Court of Appeal Decision of the Week

When is a Lawyer a Partner or Employee?

Case: Daniel v. Miller, Canfield, Paddock and Stone, LLP, 2017 ONCA 697 (CanLII)

Keywords: Lawyer; Employee; Partner; McCormick v. Fasken Martineau DuMoulin LLP, 2014 SCC 39 (CanLII); Backman v. Canada, [2001] 1 SCR 367, 2001 SCC 10 (CanLII)


The Appellant, Julie Daniel, practises law in the City of Windsor in the specialty of commercial and financing transactions. The Appellant joins the Respondent law firm as an associate in March, 2000. In 2006, the Appellant is elevated from the status of an associate lawyer and accepted as a “Salaried International Principal”. Following dissolution of the law firm, the Appellant is not offered a comparable position or remuneration elsewhere, nor is she offered a severance package.

The Appellant claims she was an employee and that, under the circumstances, termination of her employment amounts to a constructive dismissal, without notice. The Respondent firm’s position is that, when the plaintiff became a “Salaried International Principal”, she became a partner and as a partner cannot maintain an action against the firm. (For more background information see Daniel v Miller, Canfield, Paddock and Stone LLP, 2016 ONSC 5712 (CanLII)). (more…)

Posted: Wednesday, September 13, 2017

Court of Appeal Decision of the Week

Former Principal/Teacher Guilty of Professional Misconduct in “Upgrading” Daughter’s High School Grades; “Weighing” Evidence at a Committee Stage

Case: Sautner v Saskatchewan Teachers’ Federation, 2017 SKCA 65 (CanLII)

Keywords: “Upgrading” High School Grades; Professional Ethics Committee; The Education Act, 1995, SS 1995, c E-0.2; Education Regulations, 1986, RRS c E-0.1 Reg 1


The Appellant, Kimberly Sautner, formerly a teacher and principal of Wolseley High School, is found guilty of professional misconduct by a Professional Ethics Committee (“the Committee”) of the Saskatchewan Teachers’ Federation after “upgrading” two of her daughter’s grade 12 marks.

The Appellant’s daughter is at risk of failing an English course at the University of Lethbridge. Faculty advisors suggest that, had she achieved a combined average of 80% in two high school courses, she would not be required to take English. The Appellant undertakes to “upgrade” her daughter’s high school English marks; inquires as to whether individuals at the school could assist in altering the grades, so sends a text message as follows: (more…)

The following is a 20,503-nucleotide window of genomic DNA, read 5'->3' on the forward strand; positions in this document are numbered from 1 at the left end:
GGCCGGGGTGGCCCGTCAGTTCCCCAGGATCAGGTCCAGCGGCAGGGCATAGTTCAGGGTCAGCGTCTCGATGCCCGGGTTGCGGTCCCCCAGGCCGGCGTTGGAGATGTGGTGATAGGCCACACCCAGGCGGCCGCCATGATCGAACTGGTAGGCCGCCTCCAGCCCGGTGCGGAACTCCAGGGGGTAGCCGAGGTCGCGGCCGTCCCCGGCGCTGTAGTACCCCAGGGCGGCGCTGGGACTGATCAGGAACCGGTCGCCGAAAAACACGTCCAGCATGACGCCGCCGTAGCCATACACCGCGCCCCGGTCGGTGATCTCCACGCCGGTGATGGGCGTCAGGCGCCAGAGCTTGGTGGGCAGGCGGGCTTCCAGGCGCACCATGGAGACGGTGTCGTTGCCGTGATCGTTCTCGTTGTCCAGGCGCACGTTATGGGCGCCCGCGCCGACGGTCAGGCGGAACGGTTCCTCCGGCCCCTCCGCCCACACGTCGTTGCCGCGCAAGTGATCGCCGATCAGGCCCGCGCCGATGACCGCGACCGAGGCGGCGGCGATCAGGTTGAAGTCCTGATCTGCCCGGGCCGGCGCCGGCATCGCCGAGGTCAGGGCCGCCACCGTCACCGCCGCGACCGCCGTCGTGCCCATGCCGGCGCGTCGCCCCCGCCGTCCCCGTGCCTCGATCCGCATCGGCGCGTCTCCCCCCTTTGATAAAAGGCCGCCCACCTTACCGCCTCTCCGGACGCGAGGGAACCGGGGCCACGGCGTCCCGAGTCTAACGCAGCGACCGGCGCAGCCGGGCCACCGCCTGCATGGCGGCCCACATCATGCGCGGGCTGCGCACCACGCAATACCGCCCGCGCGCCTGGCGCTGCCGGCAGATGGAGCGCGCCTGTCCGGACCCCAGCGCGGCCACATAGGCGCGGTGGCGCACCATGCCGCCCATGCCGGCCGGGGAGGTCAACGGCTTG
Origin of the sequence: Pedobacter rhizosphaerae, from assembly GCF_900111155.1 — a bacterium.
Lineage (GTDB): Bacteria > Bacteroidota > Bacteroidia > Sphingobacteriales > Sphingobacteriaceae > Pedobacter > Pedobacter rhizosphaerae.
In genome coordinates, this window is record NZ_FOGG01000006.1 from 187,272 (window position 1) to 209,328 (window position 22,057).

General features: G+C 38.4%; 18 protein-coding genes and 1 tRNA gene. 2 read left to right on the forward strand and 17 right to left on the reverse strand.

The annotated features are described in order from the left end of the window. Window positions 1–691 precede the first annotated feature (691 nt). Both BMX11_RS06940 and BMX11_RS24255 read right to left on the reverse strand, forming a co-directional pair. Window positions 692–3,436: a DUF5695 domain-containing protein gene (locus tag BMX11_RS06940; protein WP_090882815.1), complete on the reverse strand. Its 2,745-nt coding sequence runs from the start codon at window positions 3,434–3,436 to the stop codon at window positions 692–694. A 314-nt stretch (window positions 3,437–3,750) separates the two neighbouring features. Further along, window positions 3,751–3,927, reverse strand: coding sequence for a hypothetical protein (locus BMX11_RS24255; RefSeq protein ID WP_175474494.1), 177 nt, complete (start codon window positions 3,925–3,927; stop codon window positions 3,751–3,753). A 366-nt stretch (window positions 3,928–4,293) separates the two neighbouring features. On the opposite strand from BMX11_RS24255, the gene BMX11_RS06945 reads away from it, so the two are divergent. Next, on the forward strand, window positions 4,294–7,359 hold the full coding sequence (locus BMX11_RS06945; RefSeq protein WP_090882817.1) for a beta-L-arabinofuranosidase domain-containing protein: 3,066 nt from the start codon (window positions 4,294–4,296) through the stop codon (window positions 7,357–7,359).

Posted: Wednesday, September 06, 2017

Court of Appeal Decision of the Week

If at First You Don’t Succeed: The Test for “Leave to Re-Argue” an Appeal

Case: Kostic v Piikani Nation, 2017 ABCA 263 (CanLII)

Keywords: Contracts; Enforceability; Misapprehension of Evidence; Test for Re-Arguing an Appeal


Following the Court of Appeal’s decision in Kostic v Piikani Nation, 2017 ABCA 53 (CanLII), the Applicant, Piikani Nation, seeks leave to re-argue the appeal on the basis the court is misled with respect to the evidence, and misapprehended/overlooked critical evidence.

At the first appeal, the issue to be determined is enforceability of business agreements executed by the parties. The Applicant’s argument is that the agreements are not enforceable as they are not supported by consideration. The Respondent successfully appeals the Trial Judge’s declaration the agreements are unenforceable; the Court of Appeal concludes the business agreements are both supported by consideration and enforceable.

The Court of Appeal dismisses the Applicant’s application for leave to re-argue the appeal. The Court of Appeal concludes that arguments advanced by the Applicant in support of re-arguing the case are collateral to the decision made on enforceability. (more…)

Posted: Thursday, August 17, 2017

Court of Appeal Decision of the Week

MVA’s: Whether “Knew or Ought to Have Known” is an Objective or Subjective Test for Insurance Purposes?

Case: Schoenhalz v. Insurance Corporation of British Columbia, 2017 BCCA 289 (CanLII)

Keywords: MVA; Negligence; Owner’s Consent; Insurance (Vehicle) Act, RSBC 1996, c 231


Five teenagers, including the Respondent Ms. Schoenhalz, take a 1986 Camaro to the campgrounds near Dry Lake. Once at the campsite, the Respondent and Ms. Reeves take the keys to the Camaro and set out to purchase hotdogs. The Respondent is 17 and has her driver’s licence. Ms. Reeves is 15, and does not.

Since Ms. Reeves has experience operating a standard transmission and the Respondent does not, Ms. Reeves takes the wheel. There is no discussion or concern on the part of either the Respondent or Ms. Reeves as to whether they have permission to drive the Camaro. A few miles down the road, Ms. Reeves loses control at a corner, her attention having been diverted by problems with the vehicle’s CD player. The car rolls over. The Respondent suffers serious injuries and third degree burns. (more…)

Posted: Wednesday, August 16, 2017

Court of Appeal Decision of the Week

When is a “Stay Order” Effectively an (Appealable) Injunction?

Case: Maxwell’s Plumbing and Heating Ltd. v. British Columbia, 2017 BCCA 285 (CanLII)

Keywords: Mootness; Provincial Sales Tax Act, SBC 2012, c 35; Crown Proceeding Act, R.S.B.C. 1996, c. 89); Injunctions Against the Crown


The Appellant appeals the order of a Chambers Judge staying enforcement of a $14,298.88 provincial sales tax assessment against the Respondent (pending the determination of its appeal). The Respondent’s appeal is subsequently dismissed, rendering the underlying Provincial Sales Tax Act, SBC 2012, c 35 issues moot. Despite its mootness, the Province advances the argument that the Court of Appeal should consider the issues on appeal so as to address the precedential value of the Chambers Judge’s order and since other taxpayers will likely pursue the same interim remedy.

The Court of Appeal determines it is appropriate to hear and consider the Province’s first ground of appeal (that because the Chambers Judge’s order restrains the lawful conduct of a government official, it is in the nature of an injunction and thus not available pursuant to s. 11 of the Crown Proceeding Act, R.S.B.C. 1996, c. 89), despite the fact that the matter is moot and the present appeal was conducted without an adversarial context.